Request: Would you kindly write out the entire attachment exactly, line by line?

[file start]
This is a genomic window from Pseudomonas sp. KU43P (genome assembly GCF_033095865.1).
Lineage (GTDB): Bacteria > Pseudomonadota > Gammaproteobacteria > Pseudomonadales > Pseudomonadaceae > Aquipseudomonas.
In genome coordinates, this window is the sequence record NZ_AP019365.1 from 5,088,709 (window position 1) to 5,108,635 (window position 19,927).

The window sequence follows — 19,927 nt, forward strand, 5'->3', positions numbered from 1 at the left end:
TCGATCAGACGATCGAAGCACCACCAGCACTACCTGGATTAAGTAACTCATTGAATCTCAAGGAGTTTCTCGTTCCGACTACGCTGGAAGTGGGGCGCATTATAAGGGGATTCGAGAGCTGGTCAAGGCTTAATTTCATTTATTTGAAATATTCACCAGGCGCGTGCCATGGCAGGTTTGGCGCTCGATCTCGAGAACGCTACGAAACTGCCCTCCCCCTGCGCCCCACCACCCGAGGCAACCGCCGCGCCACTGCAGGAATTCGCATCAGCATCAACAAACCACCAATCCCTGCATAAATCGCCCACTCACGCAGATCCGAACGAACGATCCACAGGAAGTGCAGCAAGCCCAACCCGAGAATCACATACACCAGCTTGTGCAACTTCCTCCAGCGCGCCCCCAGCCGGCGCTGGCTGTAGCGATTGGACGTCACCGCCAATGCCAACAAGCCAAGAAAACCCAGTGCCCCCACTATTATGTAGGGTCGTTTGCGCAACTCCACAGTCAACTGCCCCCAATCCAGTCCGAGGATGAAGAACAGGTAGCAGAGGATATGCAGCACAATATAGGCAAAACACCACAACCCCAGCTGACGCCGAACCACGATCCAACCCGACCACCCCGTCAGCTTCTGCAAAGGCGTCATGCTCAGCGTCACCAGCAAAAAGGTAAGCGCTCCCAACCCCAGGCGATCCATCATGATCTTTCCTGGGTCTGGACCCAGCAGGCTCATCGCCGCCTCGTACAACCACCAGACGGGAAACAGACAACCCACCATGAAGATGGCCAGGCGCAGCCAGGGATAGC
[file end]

This is a genomic window from Pseudomonas sp. KU43P (genome assembly GCF_033095865.1).
Lineage (GTDB): Bacteria > Pseudomonadota > Gammaproteobacteria > Pseudomonadales > Pseudomonadaceae > Aquipseudomonas.
In genome coordinates, this window is the sequence record NZ_AP019365.1 from 5,088,709 (window position 1) to 5,108,635 (window position 19,927).

The window sequence follows — 19,927 nt, forward strand, 5'->3', positions numbered from 1 at the left end:
TCGATCAGACGATCGAAGCACCACCAGCACTACCTGGATTAAGTAACTCATTGAATCTCAAGGAGTTTCTCGTTCCGACTACGCTGGAAGTGGGGCGCATTATAAGGGGATTCGAGAGCTGGTCAAGGCTTAATTTCATTTATTTGAAATATTCACCAGGCGCGTGCCATGGCAGGTTTGGCGCTCGATCTCGAGAACGCTACGAAACTGCCCTCCCCCTGCGCCCCACCACCCGAGGCAACCGCCGCGCCACTGCAGGAATTCGCATCAGCATCAACAAACCACCAATCCCTGCATAAATCGCCCACTCACGCAGATCCGAACGAACGATCCACAGGAAGTGCAGCAAGCCCAACCCGAGAATCACATACACCAGCTTGTGCAACTTCCTCCAGCGCGCCCCCAGCCGGCGCTGGCTGTAGCGATTGGACGTCACCGCCAATGCCAACAAGCCAAGAAAACCCAGTGCCCCCACTATTATGTAGGGTCGTTTGCGCAACTCCACAGTCAACTGCCCCCAATCCAGTCCGAGGATGAAGAACAGGTAGCAGAGGATATGCAGCACAATATAGGCAAAACACCACAACCCCAGCTGACGCCGAACCACGATCCAACCCGACCACCCCGTCAGCTTCTGCAAAGGCGTCATGCTCAGCGTCACCAGCAAAAAGGTAAGCGCTCCCAACCCCAGGCGATCCATCATGATCTTTCCTGGGTCTGGACCCAGCAGGCTCATCGCCGCCTCGTACAACCACCAGACGGGAAACAGACAACCCACCATGAAGATGGCCAGGCGCAGCCAGGGATAGC